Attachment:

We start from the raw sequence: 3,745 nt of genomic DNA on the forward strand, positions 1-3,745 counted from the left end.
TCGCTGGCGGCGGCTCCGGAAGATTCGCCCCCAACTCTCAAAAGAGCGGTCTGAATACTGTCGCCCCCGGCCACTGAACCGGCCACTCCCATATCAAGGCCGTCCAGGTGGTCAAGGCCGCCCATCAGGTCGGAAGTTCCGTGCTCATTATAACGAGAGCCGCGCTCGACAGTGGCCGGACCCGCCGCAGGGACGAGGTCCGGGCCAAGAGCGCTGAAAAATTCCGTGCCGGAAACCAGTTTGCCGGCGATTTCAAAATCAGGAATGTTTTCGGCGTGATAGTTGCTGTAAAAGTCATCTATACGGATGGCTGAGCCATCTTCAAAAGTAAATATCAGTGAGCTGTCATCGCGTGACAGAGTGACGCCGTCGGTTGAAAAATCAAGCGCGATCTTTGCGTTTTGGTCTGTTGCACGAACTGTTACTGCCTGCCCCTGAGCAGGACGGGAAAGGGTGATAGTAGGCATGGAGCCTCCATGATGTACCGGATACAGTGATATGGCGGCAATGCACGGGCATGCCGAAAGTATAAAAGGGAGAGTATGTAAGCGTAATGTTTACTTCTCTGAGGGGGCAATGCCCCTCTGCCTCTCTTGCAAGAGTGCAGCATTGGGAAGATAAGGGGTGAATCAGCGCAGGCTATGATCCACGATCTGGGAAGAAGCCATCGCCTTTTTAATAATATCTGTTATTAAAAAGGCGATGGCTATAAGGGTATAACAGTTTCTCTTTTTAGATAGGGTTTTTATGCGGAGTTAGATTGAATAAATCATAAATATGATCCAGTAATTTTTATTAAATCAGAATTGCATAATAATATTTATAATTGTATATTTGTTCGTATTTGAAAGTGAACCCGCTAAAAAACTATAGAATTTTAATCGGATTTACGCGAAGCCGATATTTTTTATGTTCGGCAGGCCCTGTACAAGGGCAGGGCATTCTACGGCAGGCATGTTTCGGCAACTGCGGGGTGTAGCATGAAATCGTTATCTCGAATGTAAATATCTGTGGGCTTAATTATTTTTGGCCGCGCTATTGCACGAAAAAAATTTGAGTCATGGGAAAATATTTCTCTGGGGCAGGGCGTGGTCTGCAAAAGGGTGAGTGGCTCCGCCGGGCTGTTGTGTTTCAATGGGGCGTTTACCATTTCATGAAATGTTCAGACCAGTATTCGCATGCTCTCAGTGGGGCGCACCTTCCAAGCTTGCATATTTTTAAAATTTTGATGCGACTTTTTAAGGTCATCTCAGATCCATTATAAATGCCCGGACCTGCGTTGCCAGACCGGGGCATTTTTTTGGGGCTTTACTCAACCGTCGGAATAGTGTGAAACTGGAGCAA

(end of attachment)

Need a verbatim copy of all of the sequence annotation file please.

We start from the raw sequence: 3,745 nt of genomic DNA on the forward strand, positions 1-3,745 counted from the left end.
TCGCTGGCGGCGGCTCCGGAAGATTCGCCCCCAACTCTCAAAAGAGCGGTCTGAATACTGTCGCCCCCGGCCACTGAACCGGCCACTCCCATATCAAGGCCGTCCAGGTGGTCAAGGCCGCCCATCAGGTCGGAAGTTCCGTGCTCATTATAACGAGAGCCGCGCTCGACAGTGGCCGGACCCGCCGCAGGGACGAGGTCCGGGCCAAGAGCGCTGAAAAATTCCGTGCCGGAAACCAGTTTGCCGGCGATTTCAAAATCAGGAATGTTTTCGGCGTGATAGTTGCTGTAAAAGTCATCTATACGGATGGCTGAGCCATCTTCAAAAGTAAATATCAGTGAGCTGTCATCGCGTGACAGAGTGACGCCGTCGGTTGAAAAATCAAGCGCGATCTTTGCGTTTTGGTCTGTTGCACGAACTGTTACTGCCTGCCCCTGAGCAGGACGGGAAAGGGTGATAGTAGGCATGGAGCCTCCATGATGTACCGGATACAGTGATATGGCGGCAATGCACGGGCATGCCGAAAGTATAAAAGGGAGAGTATGTAAGCGTAATGTTTACTTCTCTGAGGGGGCAATGCCCCTCTGCCTCTCTTGCAAGAGTGCAGCATTGGGAAGATAAGGGGTGAATCAGCGCAGGCTATGATCCACGATCTGGGAAGAAGCCATCGCCTTTTTAATAATATCTGTTATTAAAAAGGCGATGGCTATAAGGGTATAACAGTTTCTCTTTTTAGATAGGGTTTTTATGCGGAGTTAGATTGAATAAATCATAAATATGATCCAGTAATTTTTATTAAATCAGAATTGCATAATAATATTTATAATTGTATATTTGTTCGTATTTGAAAGTGAACCCGCTAAAAAACTATAGAATTTTAATCGGATTTACGCGAAGCCGATATTTTTTATGTTCGGCAGGCCCTGTACAAGGGCAGGGCATTCTACGGCAGGCATGTTTCGGCAACTGCGGGGTGTAGCATGAAATCGTTATCTCGAATGTAAATATCTGTGGGCTTAATTATTTTTGGCCGCGCTATTGCACGAAAAAAATTTGAGTCATGGGAAAATATTTCTCTGGGGCAGGGCGTGGTCTGCAAAAGGGTGAGTGGCTCCGCCGGGCTGTTGTGTTTCAATGGGGCGTTTACCATTTCATGAAATGTTCAGACCAGTATTCGCATGCTCTCAGTGGGGCGCACCTTCCAAGCTTGCATATTTTTAAAATTTTGATGCGACTTTTTAAGGTCATCTCAGATCCATTATAAATGCCCGGACCTGCGTTGCCAGACCGGGGCATTTTTTTGGGGCTTTACTCAACCGTCGGAATAGTGTGAAACTGGAGCAA